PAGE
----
This is the start of a computer game the consultancy is testing as it tries to lure clever, tech-savvy people from beyond its traditional Ivy League business school hunting grounds.
I learnt this a couple of weeks ago when I bumped into a consultant who knew about it. How odd, I thought, wondering if McKinsey would ever let me have a play. The other day, they did, though I was soon wishing they had not.
But as the laptop whirred to life so I could try it for myself, a familiar sinking feeling formed. It was a sensation I had not felt since I last applied for a job at a new company more than 15 years ago: interview dread.
Distant, deeply repressed memories of spluttering my way through a painful newspaper interview came flooding back as the McKinsey people silently watched me peck away at the keyboard.
The game was no Grand Theft Auto. First, I had to figure out how to build a healthy coral reef, which is harder than it sounds, even when you are told which fish and corals do best at what water depths. Then I had to save a flock of birds from some hideous virus.
I don’t think my reef was a total embarrassment. But as the minutes ticked by while I tried to calculate the best vaccine microdoses for the stricken birds, all I seemed to be creating was a pile of tiny corpses.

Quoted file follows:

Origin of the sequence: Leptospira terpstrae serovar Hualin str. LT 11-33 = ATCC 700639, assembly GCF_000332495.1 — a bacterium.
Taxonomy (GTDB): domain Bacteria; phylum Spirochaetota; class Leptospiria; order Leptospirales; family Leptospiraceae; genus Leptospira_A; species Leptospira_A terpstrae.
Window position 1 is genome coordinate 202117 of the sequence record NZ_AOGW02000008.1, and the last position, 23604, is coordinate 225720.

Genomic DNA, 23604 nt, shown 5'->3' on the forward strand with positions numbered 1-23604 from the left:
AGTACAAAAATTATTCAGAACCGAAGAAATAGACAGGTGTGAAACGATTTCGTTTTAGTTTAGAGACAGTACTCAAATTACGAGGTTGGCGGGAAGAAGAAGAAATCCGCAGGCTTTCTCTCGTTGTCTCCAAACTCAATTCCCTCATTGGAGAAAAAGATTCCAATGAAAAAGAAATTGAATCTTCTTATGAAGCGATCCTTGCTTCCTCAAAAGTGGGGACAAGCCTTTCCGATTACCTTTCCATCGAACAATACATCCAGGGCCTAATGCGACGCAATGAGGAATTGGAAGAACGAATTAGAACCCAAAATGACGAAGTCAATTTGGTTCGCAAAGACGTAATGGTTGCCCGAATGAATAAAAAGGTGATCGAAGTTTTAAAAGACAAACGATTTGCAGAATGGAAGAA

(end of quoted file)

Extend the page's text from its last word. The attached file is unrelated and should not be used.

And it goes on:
Someone politely muttered that no candidate would be ruled out by the game. Before I could comprehensively demonstrate I was not McKinsey material, I decided to call it a day.
Allowing for the fact that I am not the target audience, I’m not sure what the average candidate would make of the game. I suspect a lot would enjoy it.
Yet it raises a wider question about the way workers might soon be hired.
They suggested people’s lives would no longer be ruled by the three stages of education, work and retirement. Faced with the need to keep hobbling in to work into their 80s in an age of rising disruption, they would probably have to take a break to retrain and reinvent themselves. I like the idea they might do a very different type of job interview as well.
McKinsey is right to be testing her ideas but it should not stop there. We all need to know how these theories really work in practice.
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